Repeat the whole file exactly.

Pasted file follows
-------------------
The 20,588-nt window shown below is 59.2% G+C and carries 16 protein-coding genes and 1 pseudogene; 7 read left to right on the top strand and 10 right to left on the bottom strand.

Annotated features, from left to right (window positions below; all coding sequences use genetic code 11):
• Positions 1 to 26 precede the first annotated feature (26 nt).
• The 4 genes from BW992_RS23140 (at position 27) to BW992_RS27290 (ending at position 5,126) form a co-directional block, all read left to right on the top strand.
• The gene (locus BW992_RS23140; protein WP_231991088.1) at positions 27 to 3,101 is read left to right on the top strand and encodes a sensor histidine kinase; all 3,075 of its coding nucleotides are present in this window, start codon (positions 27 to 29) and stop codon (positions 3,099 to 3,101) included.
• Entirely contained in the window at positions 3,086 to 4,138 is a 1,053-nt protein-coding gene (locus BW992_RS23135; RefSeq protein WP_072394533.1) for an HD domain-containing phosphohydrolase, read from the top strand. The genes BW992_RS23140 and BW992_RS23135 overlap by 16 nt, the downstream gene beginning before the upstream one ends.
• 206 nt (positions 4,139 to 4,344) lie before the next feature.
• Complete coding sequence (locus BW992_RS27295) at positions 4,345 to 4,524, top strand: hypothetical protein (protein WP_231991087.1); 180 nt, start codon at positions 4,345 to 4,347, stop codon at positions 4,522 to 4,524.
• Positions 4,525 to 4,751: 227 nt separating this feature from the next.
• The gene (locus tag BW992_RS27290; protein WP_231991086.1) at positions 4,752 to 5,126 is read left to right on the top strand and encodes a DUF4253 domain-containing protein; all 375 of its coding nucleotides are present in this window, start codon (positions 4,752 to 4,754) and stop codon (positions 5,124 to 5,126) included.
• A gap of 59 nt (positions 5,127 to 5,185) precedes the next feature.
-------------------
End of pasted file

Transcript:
The 20,588-nt window shown below is 59.2% G+C and carries 16 protein-coding genes and 1 pseudogene; 7 read left to right on the top strand and 10 right to left on the bottom strand.

Annotated features, from left to right (window positions below; all coding sequences use genetic code 11):
• Positions 1 to 26 precede the first annotated feature (26 nt).
• The 4 genes from BW992_RS23140 (at position 27) to BW992_RS27290 (ending at position 5,126) form a co-directional block, all read left to right on the top strand.
• The gene (locus BW992_RS23140; protein WP_231991088.1) at positions 27 to 3,101 is read left to right on the top strand and encodes a sensor histidine kinase; all 3,075 of its coding nucleotides are present in this window, start codon (positions 27 to 29) and stop codon (positions 3,099 to 3,101) included.
• Entirely contained in the window at positions 3,086 to 4,138 is a 1,053-nt protein-coding gene (locus BW992_RS23135; RefSeq protein WP_072394533.1) for an HD domain-containing phosphohydrolase, read from the top strand. The genes BW992_RS23140 and BW992_RS23135 overlap by 16 nt, the downstream gene beginning before the upstream one ends.
• 206 nt (positions 4,139 to 4,344) lie before the next feature.
• Complete coding sequence (locus BW992_RS27295) at positions 4,345 to 4,524, top strand: hypothetical protein (protein WP_231991087.1); 180 nt, start codon at positions 4,345 to 4,347, stop codon at positions 4,522 to 4,524.
• Positions 4,525 to 4,751: 227 nt separating this feature from the next.
• The gene (locus tag BW992_RS27290; protein WP_231991086.1) at positions 4,752 to 5,126 is read left to right on the top strand and encodes a DUF4253 domain-containing protein; all 375 of its coding nucleotides are present in this window, start codon (positions 4,752 to 4,754) and stop codon (positions 5,124 to 5,126) included.
• A gap of 59 nt (positions 5,127 to 5,185) precedes the next feature.